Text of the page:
0
We're unable to sign you in at this time. Please try again in a few minutes.
Retry
We were able to sign you in, but your subscription(s) could not be found. Please try again in a few minutes.
Retry
There may be a problem with your account. Please contact the AMA Service Center to resolve this issue.
Contact the AMA Service Center:
Telephone: 1 (800) 262-2350 or 1 (312) 670-7827  *   Email: subscriptions@jamanetwork.com
Error Message ......
Comment & Response | Health Care Reform

Selection of Elderly Patients for Colorectal Cancer Screening

Shashideep Singhal, MD1; Kinesh Changela, MD2
[+] Author Affiliations
1Division of Gastroenterology, Hepatology & Nutrition, The University of Texas, Houston
2The Brooklyn Hospital Center, Brooklyn, New York
JAMA Intern Med. 2015;175(5):860. doi:10.1001/jamainternmed.2015.0341.
Text Size: A A A
Published online

Extract

To the Editor We read with interest the retrospective cohort study by Tran et al1 that describes the diagnostic yield of colonoscopy as a surveillance tool in elderly patients with a personal history of colorectal cancer (CRC) or precancerous polyps. The study reported a low incidence of CRC and higher complication rate in the elderly population compared with the reference group.

Using an institution-based registry involving minority population, we found a fairly high incidence of CRC in the elderly population (2.32%) (mean age, 77.78 years).2 The safety of colonoscopy in elderly patients has been a topic of debate. In our experience, and in many other published studies, colonoscopy has been shown to be safe in the elderly population.3 In our study,3 CRC detection rate was significantly higher in elderly patients who presented with symptoms such as hematochezia or anemia compared with the screening group. This highlights the importance of colonoscopy in a symptomatic elderly population, which can help in diagnosis of CRC at an early stage. In another study,4 we have investigated the impact of comorbidities on the decision regarding the use of CRC screening in the elderly population. We found that 50% patients diagnosed as having colon cancer had a life expectancy of more than 5 years. This suggests that life expectancy based on comorbidity profile and age should be taken into consideration when making a decision regarding the use of CRC screening in elderly patients.4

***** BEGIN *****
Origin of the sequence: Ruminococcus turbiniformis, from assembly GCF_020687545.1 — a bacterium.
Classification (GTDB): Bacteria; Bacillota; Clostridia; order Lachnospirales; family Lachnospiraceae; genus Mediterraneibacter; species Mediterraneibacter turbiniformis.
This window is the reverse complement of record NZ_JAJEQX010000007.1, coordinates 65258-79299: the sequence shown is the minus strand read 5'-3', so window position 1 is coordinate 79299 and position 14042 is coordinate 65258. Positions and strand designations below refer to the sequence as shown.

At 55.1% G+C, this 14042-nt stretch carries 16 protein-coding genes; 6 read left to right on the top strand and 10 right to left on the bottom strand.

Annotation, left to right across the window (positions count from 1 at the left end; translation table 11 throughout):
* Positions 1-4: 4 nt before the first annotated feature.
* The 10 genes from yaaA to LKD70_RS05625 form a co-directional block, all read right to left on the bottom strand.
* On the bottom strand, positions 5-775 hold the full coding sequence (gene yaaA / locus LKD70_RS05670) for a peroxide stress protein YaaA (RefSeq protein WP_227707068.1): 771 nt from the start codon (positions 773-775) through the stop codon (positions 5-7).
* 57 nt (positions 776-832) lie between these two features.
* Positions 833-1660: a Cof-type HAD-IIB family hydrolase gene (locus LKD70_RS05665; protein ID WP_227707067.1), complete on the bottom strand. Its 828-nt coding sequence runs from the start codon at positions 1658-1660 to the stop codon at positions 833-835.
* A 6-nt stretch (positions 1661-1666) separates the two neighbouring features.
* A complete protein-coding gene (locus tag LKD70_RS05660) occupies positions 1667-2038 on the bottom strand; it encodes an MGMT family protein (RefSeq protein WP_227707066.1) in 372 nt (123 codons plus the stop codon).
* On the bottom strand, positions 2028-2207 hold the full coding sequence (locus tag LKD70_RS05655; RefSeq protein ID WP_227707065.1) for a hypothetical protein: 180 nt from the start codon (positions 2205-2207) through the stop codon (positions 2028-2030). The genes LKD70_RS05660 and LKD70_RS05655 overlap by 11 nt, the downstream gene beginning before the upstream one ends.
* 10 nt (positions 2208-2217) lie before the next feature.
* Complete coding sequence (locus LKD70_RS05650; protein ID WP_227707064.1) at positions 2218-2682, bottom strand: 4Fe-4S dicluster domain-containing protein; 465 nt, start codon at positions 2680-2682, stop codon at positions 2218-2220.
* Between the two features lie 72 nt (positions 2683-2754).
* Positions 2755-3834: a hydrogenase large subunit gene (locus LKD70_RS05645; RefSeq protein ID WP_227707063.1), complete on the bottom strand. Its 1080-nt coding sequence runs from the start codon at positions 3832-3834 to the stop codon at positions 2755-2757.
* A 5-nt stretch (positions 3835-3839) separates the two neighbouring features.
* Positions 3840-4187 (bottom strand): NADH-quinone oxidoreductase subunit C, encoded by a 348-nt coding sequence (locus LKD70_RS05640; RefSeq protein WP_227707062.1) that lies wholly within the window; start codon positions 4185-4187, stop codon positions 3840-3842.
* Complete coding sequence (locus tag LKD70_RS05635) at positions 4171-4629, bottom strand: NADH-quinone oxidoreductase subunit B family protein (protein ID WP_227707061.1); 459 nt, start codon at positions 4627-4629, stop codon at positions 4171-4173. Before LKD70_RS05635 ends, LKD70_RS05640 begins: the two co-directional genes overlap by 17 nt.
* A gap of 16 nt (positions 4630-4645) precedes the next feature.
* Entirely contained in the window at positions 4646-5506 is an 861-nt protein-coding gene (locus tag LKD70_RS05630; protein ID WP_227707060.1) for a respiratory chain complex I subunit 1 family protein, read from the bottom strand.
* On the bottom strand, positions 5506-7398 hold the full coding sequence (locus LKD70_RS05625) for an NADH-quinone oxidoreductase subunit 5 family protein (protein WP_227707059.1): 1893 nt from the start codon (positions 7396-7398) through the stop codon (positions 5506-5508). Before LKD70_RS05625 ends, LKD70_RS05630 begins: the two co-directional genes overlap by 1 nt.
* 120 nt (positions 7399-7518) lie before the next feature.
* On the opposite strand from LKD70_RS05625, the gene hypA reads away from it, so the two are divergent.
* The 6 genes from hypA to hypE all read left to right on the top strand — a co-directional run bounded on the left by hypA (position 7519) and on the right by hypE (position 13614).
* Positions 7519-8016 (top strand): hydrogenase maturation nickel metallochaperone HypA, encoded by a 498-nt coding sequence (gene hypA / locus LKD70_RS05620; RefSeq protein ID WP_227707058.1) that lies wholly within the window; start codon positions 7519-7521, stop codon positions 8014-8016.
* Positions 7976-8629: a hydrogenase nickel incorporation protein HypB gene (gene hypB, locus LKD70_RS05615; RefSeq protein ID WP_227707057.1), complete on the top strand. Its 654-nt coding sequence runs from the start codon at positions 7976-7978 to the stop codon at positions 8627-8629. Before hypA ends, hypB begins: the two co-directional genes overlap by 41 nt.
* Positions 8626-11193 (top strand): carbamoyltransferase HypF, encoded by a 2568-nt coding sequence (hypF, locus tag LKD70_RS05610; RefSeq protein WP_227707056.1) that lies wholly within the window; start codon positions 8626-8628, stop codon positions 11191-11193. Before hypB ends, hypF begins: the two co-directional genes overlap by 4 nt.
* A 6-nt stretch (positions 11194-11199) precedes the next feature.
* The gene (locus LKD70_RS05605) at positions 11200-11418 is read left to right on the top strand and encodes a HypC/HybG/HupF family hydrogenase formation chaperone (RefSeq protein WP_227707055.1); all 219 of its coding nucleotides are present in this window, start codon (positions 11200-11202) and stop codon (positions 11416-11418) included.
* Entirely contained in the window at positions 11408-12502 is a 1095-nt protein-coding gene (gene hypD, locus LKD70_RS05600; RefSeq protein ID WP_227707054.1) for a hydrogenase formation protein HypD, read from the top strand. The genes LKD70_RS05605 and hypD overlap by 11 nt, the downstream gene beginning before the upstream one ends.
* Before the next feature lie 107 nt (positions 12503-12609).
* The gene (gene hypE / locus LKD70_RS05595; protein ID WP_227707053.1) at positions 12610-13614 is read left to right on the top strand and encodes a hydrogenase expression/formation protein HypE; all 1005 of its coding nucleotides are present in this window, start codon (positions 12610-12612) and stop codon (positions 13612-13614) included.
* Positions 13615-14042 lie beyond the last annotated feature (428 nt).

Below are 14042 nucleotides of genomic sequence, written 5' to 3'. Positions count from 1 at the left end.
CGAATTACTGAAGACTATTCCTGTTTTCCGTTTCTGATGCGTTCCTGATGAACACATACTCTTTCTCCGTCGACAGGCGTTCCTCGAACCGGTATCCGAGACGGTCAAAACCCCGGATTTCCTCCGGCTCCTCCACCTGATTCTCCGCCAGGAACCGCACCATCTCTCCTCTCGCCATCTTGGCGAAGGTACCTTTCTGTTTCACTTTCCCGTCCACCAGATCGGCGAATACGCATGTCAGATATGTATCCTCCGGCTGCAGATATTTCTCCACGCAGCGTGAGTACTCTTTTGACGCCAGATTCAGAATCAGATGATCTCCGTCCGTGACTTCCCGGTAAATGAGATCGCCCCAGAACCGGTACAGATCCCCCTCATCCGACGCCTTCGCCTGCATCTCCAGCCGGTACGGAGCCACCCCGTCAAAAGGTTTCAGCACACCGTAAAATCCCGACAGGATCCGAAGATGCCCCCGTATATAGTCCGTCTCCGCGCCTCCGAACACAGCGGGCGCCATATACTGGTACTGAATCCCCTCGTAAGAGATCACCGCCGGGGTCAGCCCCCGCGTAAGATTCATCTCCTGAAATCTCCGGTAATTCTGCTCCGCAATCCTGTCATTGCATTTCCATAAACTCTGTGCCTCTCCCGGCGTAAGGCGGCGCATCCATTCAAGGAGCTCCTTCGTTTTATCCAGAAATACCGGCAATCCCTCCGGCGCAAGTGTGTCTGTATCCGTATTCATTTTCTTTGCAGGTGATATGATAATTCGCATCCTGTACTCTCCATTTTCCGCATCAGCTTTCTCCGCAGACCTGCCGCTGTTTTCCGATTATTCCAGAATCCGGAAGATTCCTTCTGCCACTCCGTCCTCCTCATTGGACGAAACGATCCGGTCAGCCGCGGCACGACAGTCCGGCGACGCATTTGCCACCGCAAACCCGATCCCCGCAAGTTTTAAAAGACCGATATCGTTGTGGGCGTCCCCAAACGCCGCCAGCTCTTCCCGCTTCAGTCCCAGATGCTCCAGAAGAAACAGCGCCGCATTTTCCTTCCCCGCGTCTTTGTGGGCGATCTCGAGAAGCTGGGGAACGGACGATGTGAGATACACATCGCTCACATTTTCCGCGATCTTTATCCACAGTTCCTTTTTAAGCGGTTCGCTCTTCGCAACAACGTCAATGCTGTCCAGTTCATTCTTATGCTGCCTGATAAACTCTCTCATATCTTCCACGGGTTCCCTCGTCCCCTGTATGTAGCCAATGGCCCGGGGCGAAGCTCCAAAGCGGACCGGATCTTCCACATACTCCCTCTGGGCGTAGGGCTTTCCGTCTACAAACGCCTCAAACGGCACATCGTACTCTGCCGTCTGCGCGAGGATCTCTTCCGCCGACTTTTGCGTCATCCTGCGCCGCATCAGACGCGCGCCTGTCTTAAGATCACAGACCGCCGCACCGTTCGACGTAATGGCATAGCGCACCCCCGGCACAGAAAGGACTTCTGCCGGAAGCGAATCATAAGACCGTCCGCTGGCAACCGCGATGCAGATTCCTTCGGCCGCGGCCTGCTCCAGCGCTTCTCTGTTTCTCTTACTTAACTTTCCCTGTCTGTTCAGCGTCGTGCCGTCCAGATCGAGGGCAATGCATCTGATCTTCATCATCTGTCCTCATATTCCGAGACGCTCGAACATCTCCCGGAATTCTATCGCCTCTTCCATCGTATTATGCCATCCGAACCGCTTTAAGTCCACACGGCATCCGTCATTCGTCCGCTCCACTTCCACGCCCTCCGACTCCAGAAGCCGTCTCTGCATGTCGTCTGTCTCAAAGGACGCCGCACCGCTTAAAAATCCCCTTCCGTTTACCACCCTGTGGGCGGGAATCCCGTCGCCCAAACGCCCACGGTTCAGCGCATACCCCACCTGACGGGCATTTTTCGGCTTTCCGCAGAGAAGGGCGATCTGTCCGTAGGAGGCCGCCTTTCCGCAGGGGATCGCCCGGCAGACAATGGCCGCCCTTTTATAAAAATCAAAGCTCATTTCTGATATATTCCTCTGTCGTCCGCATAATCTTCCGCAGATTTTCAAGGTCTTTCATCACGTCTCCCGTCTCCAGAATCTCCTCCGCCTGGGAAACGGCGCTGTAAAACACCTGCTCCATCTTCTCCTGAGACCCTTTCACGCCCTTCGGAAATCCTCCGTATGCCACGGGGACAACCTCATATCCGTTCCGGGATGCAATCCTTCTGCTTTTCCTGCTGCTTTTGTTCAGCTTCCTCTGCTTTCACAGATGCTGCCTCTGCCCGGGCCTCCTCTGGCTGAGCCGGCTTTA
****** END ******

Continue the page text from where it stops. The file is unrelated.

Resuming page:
Topics

Sign in

Purchase Options

• Buy this article
• Subscribe to the journal
• Rent this article ?

First Page Preview

View Large
First page PDF preview

Figures

Tables

References

Correspondence

May 1, 2015
Paul F. Pinsky, PhD; Robert E. Schoen, MD, MPH
1Division of Cancer Prevention, National Cancer Institute, Bethesda, Maryland
2Department of Gastroenterology, University of Pittsburgh School of Medicine, Pittsburgh, Pennsylvania
JAMA Intern Med. 2015;175(5):858-860. doi:10.1001/jamainternmed.2015.0344.
May 1, 2015
Bechien U. Wu, MD, MPH
1Center for Digestive Health Research, Division of Gastroenterology, Kaiser Permanente Los Angeles Medical Center, Los Angeles, California
JAMA Intern Med. 2015;175(5):860-861. doi:10.1001/jamainternmed.2015.0347.
CME
Also Meets CME requirements for:
Browse CME for all U.S. States
Accreditation Information
The American Medical Association is accredited by the Accreditation Council for Continuing Medical Education to provide continuing medical education for physicians. The AMA designates this journal-based CME activity for a maximum of 1 AMA PRA Category 1 CreditTM per course. Physicians should claim only the credit commensurate with the extent of their participation in the activity. Physicians who complete the CME course and score at least 80% correct on the quiz are eligible for AMA PRA Category 1 CreditTM.
Note: You must get at least of the answers correct to pass this quiz.
Please click the checkbox indicating that you have read the full article in order to submit your answers.
Your answers have been saved for later.
You have not filled in all the answers to complete this quiz
The following questions were not answered:
Sorry, you have unsuccessfully completed this CME quiz with a score of
The following questions were not answered correctly:
Commitment to Change (optional):
Indicate what change(s) you will implement in your practice, if any, based on this CME course.
Your quiz results:
The filled radio buttons indicate your responses. The preferred responses are highlighted
For CME Course: A Proposed Model for Initial Assessment and Management of Acute Heart Failure Syndromes
Indicate what changes(s) you will implement in your practice, if any, based on this CME course.

Multimedia

Some tools below are only available to our subscribers or users with an online account.

218 Views
0 Citations
×

Sign in

Purchase Options

• Buy this article
• Subscribe to the journal
• Rent this article ?

Related Content

Customize your page view by dragging & repositioning the boxes below.

See Also...
Jobs
brightcove.createExperiences();